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Discussion Starter #1
Woke up this morning hoping they dynos would be up for the AEM and I guess it was my lucky day. So I put up a sheet that shows the information broken down to $ per HP and $ per TQ.


http://www.santown.com/speed6/intake/AEMvsCPE.htm


Now only if AEM would produce the polished one so I could purchase.

jason
 

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great graph - thanks alot
 

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both the hp and tq are there...click on bottom left of page to navigate between them.
 

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Discussion Starter #5

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The AEM seems to be listed at $372.09! I am looking at the correct part number right? 21-641

For some reason I cannot make a whole lot of sense of your chart. Is the CPE data missing?
 

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Discussion Starter #7
There is no CPE data as their graphs suck. They don't show any RPM's so I can't input the data. I went by the MAX gains as provided in their images. For the AEM I used the Average gains to compute the cost, so by that assumption, the AEM provides better gains per dollar than the CPE.

You can get the AEM intake from ebay for 208 plus 25 shipping. Red, Blue and Silver are available now, and Polished is on its way. THe company has those three in stock.

Jason
 

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There is no CPE data as their graphs suck. They don't show any RPM's so I can't input the data. I went by the MAX gains as provided in their images. For the AEM I used the Average gains to compute the cost, so by that assumption, the AEM provides better gains per dollar than the CPE.

You can get the AEM intake from ebay for 208 plus 25 shipping. Red, Blue and Silver are available now, and Polished is on its way. THe company has those three in stock.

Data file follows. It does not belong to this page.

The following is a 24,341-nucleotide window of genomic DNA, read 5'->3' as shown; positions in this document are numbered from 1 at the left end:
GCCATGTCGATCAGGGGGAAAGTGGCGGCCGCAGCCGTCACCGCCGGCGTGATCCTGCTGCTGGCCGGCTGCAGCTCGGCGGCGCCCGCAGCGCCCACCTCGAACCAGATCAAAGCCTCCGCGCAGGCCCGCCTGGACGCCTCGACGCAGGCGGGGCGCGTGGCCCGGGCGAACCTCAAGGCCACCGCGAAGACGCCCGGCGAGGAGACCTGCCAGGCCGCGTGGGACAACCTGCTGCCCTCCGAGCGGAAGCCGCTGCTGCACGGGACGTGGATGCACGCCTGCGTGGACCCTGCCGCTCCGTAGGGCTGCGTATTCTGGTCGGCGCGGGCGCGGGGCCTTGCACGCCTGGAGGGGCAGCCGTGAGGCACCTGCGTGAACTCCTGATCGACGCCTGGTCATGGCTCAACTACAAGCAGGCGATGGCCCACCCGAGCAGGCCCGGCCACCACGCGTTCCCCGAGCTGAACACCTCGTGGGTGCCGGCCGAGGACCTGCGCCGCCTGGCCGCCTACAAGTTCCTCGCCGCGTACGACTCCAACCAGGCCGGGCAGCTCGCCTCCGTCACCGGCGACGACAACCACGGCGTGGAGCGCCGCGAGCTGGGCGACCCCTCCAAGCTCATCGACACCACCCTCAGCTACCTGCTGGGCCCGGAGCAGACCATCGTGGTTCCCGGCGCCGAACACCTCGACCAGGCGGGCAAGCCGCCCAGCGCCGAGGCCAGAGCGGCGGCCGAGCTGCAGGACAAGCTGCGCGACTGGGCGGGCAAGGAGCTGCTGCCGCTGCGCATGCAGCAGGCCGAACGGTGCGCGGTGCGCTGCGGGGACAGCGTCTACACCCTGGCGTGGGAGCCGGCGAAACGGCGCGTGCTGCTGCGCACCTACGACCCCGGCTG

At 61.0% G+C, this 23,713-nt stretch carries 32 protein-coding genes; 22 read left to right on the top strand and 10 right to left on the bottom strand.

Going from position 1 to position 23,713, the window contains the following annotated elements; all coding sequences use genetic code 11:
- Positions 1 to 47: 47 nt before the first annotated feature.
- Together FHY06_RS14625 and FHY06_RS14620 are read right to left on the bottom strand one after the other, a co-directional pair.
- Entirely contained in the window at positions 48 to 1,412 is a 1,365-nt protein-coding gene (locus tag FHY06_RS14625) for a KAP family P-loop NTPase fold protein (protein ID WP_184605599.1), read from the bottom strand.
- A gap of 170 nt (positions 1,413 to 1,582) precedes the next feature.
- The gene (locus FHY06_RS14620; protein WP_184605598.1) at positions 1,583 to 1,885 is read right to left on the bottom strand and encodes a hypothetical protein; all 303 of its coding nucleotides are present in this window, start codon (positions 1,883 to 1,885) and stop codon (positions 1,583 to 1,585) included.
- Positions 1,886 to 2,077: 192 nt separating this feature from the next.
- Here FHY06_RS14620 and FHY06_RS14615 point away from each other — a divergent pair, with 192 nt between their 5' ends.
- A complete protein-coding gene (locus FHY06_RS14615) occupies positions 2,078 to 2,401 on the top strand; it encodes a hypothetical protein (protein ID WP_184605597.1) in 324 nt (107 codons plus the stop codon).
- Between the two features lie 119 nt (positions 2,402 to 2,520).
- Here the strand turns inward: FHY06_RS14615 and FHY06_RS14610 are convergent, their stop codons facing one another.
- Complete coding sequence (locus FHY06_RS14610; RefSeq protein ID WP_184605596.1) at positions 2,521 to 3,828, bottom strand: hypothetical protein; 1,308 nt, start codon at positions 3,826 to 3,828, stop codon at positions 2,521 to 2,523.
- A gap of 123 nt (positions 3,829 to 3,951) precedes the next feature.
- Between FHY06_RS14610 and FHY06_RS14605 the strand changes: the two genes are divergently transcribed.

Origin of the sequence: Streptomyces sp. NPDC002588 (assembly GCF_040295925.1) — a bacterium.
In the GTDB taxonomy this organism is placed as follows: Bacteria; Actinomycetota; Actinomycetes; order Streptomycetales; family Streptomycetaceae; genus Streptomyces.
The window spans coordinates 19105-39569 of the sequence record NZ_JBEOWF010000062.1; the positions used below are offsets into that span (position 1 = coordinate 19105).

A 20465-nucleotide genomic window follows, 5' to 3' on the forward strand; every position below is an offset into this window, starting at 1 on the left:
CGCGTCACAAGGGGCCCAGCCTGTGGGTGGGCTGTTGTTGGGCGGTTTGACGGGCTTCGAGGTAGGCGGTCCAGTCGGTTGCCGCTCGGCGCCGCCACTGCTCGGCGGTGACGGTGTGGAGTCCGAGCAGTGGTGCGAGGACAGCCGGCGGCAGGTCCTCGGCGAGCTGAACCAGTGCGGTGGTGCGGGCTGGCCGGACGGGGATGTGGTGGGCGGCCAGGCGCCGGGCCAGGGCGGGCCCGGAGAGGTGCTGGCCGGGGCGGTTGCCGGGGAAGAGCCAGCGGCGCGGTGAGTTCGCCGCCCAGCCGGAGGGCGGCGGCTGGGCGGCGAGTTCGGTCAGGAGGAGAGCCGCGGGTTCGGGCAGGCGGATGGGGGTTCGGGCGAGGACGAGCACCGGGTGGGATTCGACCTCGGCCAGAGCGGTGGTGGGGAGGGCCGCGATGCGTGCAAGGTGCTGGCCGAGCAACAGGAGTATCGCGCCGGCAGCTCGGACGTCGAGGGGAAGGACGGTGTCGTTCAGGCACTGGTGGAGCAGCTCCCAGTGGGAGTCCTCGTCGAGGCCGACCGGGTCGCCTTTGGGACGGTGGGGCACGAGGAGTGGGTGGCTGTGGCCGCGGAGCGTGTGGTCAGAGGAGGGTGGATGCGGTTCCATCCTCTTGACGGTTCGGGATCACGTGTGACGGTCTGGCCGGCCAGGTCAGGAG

Jason
[/b]
So that is the correct model number?
I would like the polished as well....
 

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Discussion Starter #9
21-641B - Blue
21-641R - Red
21-641C - Silver
21-641P - Polished
 

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You're comparing two completely different dynos and trying to draw a similarity between them. You just can't do that. The variance between dynos can be as much as 25%.

Your spreadsheet also ignores the fact that CP-Es gains are focused largely between 3000 and 5000 RPMs while AEMs is largely focused above 4800. CP-Es gains are much larger in the area where it really matters.

There is no CPE data as their graphs suck. They don't show any RPM's so I can't input the data.[/b]
Cp-E does have the RPM on the TQ graph and though they were cut off by the screenshot on the HP graph, it's clearly evident where each RPM is at.
 

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You're comparing two completely different dynos and trying to draw a similarity between them. You just can't do that. The variance between dynos can be as much as 25%.

Your spreadsheet also ignores the fact that CP-Es gains are focused largely between 3000 and 5000 RPMs while AEMs is largely focused above 4800. CP-Es gains are much larger in the area where it really matters.
Cp-E does have the RPM on the TQ graph and though they were cut off by the screenshot on the HP graph, it's clearly evident where each RPM is at.
[/b]
I thought CP-E was also understating the gains due to the massive variance in dyno pulls. Didn't their initial numbers show 20+ hp and ft/lbs gains similar to the AEM?
 

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Discussion Starter #12
You're comparing two completely different dynos and trying to draw a similarity between them. You just can't do that. The variance between dynos can be as much as 25%.

Your spreadsheet also ignores the fact that CP-Es gains are focused largely between 3000 and 5000 RPMs while AEMs is largely focused above 4800. CP-Es gains are much larger in the area where it really matters.
Cp-E does have the RPM on the TQ graph and though they were cut off by the screenshot on the HP graph, it's clearly evident where each RPM is at.
[/b]